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<nettime> Sniffing Polls
Ryan Griffis on Thu, 18 Dec 2003 13:59:30 +0100 (CET)


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<nettime> Sniffing Polls



When the media portrayal of dissent isn't enough... 

from:
http://www.jordantimes.com/Sun/opinion/opinion5.htm
Pew poll on 'trade' doesn't pass the sniff test

By Norman Solomon
      DRAWING ON poll numbers gathered last year, the
influential Pew Research Centre for the People and the
Press waited until the recent trade summit in Miami to
put out a report under headlines that proclaimed
“Support for Free Trade” and “Miami Protests Do Not
Reflect Popular Views”. But a much more fitting
headline would have been: “Report Conclusions Do Not
Reflect Actual Data”.

The first sentence of the Nov. 20 report claimed
direct relevance to current disputes over proposals
for a Free Trade Area of the Americas: “The
anti-globalisation protesters who have clogged the
streets of Miami voicing opposition to negotiations to
create a free trade area in the Western Hemisphere are
not speaking for the strong majorities throughout the
region who believe trade is both good for their
countries and for them personally.”

Interesting. But true?

Both survey questions cited by the report asked people
in 10 nations of the hemisphere about “the growing
trade and business ties” between their country and
other countries. But the report overlaid the replies
about generic commerce onto particular types of trade
arrangements — “free trade” deals such as the proposed
FTAA.

After contacting the Pew Research Centre about this
evident disconnect, I heard back from Bruce Stokes, a
columnist for the National Journal and former senior
fellow at the Council on Foreign Relations. He's now a
Pew Research Centre fellow.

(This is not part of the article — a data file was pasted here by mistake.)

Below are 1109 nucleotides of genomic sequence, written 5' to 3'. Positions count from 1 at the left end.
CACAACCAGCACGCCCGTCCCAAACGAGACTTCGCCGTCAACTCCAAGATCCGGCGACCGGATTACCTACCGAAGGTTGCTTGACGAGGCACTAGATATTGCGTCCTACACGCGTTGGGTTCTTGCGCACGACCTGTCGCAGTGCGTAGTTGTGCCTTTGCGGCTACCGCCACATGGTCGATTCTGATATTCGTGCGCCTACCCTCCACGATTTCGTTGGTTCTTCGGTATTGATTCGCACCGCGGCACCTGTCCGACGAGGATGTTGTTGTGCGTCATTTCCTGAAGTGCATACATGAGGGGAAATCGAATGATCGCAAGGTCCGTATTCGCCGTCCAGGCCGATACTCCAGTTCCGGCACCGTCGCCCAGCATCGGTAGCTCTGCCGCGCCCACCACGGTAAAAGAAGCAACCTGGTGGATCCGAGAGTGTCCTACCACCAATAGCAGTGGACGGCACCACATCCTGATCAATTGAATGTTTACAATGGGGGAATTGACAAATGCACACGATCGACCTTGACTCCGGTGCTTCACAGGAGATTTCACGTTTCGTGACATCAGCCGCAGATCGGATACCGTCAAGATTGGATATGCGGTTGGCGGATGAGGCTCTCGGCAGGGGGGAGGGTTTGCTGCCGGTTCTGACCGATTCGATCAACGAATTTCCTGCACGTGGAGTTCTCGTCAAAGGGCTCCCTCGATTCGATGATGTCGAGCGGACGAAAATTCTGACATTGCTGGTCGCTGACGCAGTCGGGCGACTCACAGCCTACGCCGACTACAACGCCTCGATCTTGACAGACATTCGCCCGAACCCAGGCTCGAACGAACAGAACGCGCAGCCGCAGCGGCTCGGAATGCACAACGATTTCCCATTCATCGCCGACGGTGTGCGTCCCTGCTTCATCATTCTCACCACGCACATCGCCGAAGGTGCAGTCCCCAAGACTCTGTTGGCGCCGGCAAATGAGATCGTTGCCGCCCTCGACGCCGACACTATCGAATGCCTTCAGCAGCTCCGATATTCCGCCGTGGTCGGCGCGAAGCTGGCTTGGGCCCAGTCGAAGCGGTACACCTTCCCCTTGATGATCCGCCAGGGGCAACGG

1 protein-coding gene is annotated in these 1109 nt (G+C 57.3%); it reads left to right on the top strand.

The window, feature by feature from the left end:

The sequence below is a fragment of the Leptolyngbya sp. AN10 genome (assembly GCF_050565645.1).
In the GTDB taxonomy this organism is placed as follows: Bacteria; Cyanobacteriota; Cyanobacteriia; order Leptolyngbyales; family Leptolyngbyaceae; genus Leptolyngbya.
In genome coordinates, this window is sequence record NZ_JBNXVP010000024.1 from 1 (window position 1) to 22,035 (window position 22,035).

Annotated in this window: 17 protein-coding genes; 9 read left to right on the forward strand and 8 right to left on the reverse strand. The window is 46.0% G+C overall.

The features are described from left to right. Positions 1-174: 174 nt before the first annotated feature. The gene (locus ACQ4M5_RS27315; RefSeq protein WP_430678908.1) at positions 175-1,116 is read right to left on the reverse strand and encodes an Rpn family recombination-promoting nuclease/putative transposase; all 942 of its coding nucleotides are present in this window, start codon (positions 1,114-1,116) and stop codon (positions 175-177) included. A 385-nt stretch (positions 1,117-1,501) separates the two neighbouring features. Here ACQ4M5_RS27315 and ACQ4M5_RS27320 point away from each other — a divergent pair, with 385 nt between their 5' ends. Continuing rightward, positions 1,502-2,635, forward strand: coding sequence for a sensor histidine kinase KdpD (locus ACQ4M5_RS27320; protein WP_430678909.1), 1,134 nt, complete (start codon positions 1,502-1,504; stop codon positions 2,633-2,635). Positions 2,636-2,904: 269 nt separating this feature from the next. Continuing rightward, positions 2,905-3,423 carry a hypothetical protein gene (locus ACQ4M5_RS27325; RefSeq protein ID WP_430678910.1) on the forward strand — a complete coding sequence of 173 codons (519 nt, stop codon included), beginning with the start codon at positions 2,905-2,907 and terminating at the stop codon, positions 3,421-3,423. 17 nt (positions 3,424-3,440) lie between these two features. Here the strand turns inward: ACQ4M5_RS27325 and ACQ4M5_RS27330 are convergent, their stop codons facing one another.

Stokes responded that “we did not poll on the issue of
the `rules' of trade and so did not report results to
that effect. Nor did we report people's views about
`free trade'. We merely reported that people generally
think greater trade is better for their countries and
their families.”

Yet the report went far beyond merely gauging
attitudes towards generic trade. From the outset, it
referred to protesters “voicing opposition to
negotiations to create a free trade area” — and
equated support for “trade” with support for “free
trade”.

The equation is more than a little skewed. “Most
people I know weren't in Miami to discuss the abstract
issue of trade, but rather the very concrete set of
rules contained in the FTAA,” said Karen Hansen-Kuhn,
trade programme coordinator at The Development GAP.
“To suggest that the anti-corporation globalisation
movement is anti-trade is completely off-base,” said
Sarah Anderson, a fellow at the Institute for Policy
Studies, who has been following FTAA negotiations
since 1994.

“Yes, there is a tiny subset that calls for less
global trade, based primarily on the argument that
long-distance transport of goods has detrimental
environmental impacts,” Anderson noted. “But the vast
majority of people in the streets in Miami and at
similar protests around the world are not opposed to
international trade and investment. They just want
different rules to ensure that the benefits of this
economic activity actually benefit ordinary people
instead of the rich.”

Similar comments came from author Edward S. Herman, an
economist and media analyst who is professor emeritus
of finance at the Wharton School, University of